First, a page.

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  • The National Health Service in Scotland: Origins and Ideals, 1900–1950
  • Jacqueline Jenkinson
Morrice McCrae. The National Health Service in Scotland: Origins and Ideals, 1900–1950. East Lothian, Scotland, Tuckwell Press, 2003. xvi, 288 pp., illus. £25.

This book is one of a trio of recently published works on the history of Scottish medicine and health, including Helen Dingwall's A History of Scottish Medicine (Edinburgh: Edinburgh University Press, 2003) and Jenkinson's Scotland's Health 1919 - 1948 (Oxford and New York: Peter Lang, 2002). McCrae's intention in this book is to discuss "the social conditions, political actions and medical traditions that put Scotland at the forefront of the development of the National Health Service on both sides of the border" (p. xiv). In fact, the book focuses on two aspects of Scottish health provision and policy, the Highlands and Islands Medical Service established in 1913 and, in particular, on the 1936 Department of Health for Scotland's (DHS) Report on the Scottish Health Services. This latter report is better known as the Cathcart Report, after committee member E. P. Cathcart, a Glasgow medical professor and renowned nutritionist. Cathcart chaired the committee for the final fourteen of the forty-eight months of its deliberations.

In arguing that the Cathcart Report influenced both Scottish and British approaches to health provision in the lead-up to the creation of the National Health Service, McCrae relies on the "great men" school of history, with Cathcart's career and short spell as chair of the Scottish Health Services Committee commanding a disproportionate amount of attention for a book whose avowed intent is to cover fifty years of Scottish health [End Page 237] services. Similarly, the five-year tenure of Sir Godfrey Collins in the office of Scottish Secretary is portrayed as a pivotal moment in Scottish health care due to the fact that Collins gave the political go-ahead for the convening of the Scottish Health Services Committee in 1932. Yet McCrae does not mention that this idea for a comprehensive survey of existing Scottish health services had been under discussion within the DHS before this time and was raised in their annual report in 1931 by the then chief medical officer, John Parlane Kinloch.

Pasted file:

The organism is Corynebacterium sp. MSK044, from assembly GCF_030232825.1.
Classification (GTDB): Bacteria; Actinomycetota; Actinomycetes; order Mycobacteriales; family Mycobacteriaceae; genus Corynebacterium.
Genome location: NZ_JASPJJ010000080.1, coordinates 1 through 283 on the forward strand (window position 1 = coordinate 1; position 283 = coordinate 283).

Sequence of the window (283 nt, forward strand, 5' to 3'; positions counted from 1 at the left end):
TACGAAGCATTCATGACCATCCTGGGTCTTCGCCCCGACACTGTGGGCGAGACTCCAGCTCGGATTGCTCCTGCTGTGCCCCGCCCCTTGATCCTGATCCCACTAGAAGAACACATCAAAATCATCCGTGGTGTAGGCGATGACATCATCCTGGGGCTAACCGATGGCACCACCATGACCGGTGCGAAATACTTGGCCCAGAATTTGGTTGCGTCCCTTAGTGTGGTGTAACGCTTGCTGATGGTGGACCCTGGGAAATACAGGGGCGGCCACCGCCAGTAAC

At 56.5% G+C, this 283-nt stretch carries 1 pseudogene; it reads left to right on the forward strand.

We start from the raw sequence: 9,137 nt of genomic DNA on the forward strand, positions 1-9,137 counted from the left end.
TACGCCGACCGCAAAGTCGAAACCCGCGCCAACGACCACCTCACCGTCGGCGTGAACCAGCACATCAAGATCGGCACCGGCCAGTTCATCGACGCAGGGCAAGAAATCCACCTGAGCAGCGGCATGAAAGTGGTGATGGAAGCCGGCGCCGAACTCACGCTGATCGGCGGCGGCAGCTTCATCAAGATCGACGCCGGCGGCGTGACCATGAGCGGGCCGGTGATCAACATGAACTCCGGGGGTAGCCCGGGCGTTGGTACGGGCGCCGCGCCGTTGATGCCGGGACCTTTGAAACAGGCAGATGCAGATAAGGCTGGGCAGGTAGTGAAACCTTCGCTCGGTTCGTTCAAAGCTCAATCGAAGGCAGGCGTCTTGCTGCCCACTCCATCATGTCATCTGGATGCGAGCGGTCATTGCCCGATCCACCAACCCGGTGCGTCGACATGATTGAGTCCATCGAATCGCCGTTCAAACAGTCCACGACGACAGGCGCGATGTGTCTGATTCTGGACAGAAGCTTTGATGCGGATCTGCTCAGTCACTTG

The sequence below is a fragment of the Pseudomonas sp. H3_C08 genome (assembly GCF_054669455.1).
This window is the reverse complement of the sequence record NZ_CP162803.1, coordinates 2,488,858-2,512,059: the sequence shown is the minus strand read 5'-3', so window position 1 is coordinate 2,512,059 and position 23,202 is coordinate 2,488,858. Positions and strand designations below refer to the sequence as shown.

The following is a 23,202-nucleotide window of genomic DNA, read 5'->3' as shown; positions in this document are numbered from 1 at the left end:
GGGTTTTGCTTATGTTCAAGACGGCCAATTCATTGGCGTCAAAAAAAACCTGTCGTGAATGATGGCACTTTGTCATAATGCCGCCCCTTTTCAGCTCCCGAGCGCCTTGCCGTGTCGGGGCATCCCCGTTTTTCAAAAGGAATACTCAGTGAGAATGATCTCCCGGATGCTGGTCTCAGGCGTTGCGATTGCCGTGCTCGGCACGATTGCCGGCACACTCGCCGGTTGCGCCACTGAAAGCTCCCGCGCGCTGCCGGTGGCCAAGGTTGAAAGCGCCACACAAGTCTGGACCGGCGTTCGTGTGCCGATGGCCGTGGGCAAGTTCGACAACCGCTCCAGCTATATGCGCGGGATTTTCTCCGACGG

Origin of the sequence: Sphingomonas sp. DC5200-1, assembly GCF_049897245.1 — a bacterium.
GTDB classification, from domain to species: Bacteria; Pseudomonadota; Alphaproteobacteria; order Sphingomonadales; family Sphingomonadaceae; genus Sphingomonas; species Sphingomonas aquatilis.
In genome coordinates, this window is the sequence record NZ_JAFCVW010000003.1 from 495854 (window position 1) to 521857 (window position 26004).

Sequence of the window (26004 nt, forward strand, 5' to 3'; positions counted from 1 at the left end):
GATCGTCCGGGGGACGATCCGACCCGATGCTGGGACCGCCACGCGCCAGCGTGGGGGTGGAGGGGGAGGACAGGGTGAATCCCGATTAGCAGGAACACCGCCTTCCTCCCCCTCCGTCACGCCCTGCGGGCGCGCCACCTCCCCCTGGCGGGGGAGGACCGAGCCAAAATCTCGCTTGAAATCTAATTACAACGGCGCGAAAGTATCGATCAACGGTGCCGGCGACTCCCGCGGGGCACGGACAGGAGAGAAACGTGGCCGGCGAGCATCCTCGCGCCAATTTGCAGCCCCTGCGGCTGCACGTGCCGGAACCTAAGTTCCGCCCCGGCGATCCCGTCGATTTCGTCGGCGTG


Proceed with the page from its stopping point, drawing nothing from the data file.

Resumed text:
McCrae's close attention to the Highlands and Islands Medical Service and the contents and ramifications of the 1936 DHS Report leaves little room for a picture of wider patterns of Scottish health provision. For example, there is no comparison of the innovation in salaried general practice and improved nursing and hospital arrangements introduced in the Highlands and Islands with the health care in other parts of the country. The extensive coverage of the 1936 DHS Report accounts for seven of the ten chapters in the book, meanwhile the reasons behind the distinctive Scottish approach to health provision are somewhat overlooked. Scant coverage is given, for example, to the 1920 Scottish Board of Health Report "A Scheme for Medical Services for Scotland." Yet the MacAlister Report, which recommended a comprehensive medical service with the general practitioner as the focus of health care, shared many of the same concerns and offered some of the same solutions as the later Cathcart Report.

The 1936 Committee on Health Services Report was clearly a significant document; however, there is no single section of McCrae's book that summarizes its findings. These findings are instead divulged in piecemeal fashion across a series of chapters that read sometimes as a page-by-page description of the contents. The author also does not make clear what influence the 1936 Report itself had on the creation of the postwar National Health Service—as distinct from the overall development of Scottish health care policy and provision over a much longer period. In this respect, there is little evaluation of distinctive wartime emergency arrangements in Scotland, for example, in the creation of a state-controlled hospital system and the promotion of preventive health care for industrial workers, which postdated the report and also played a part in shaping the postwar health service.

In the last few chapters of the book, McCrae brings to the fore some valuable information on general practitioner services and also on medical...


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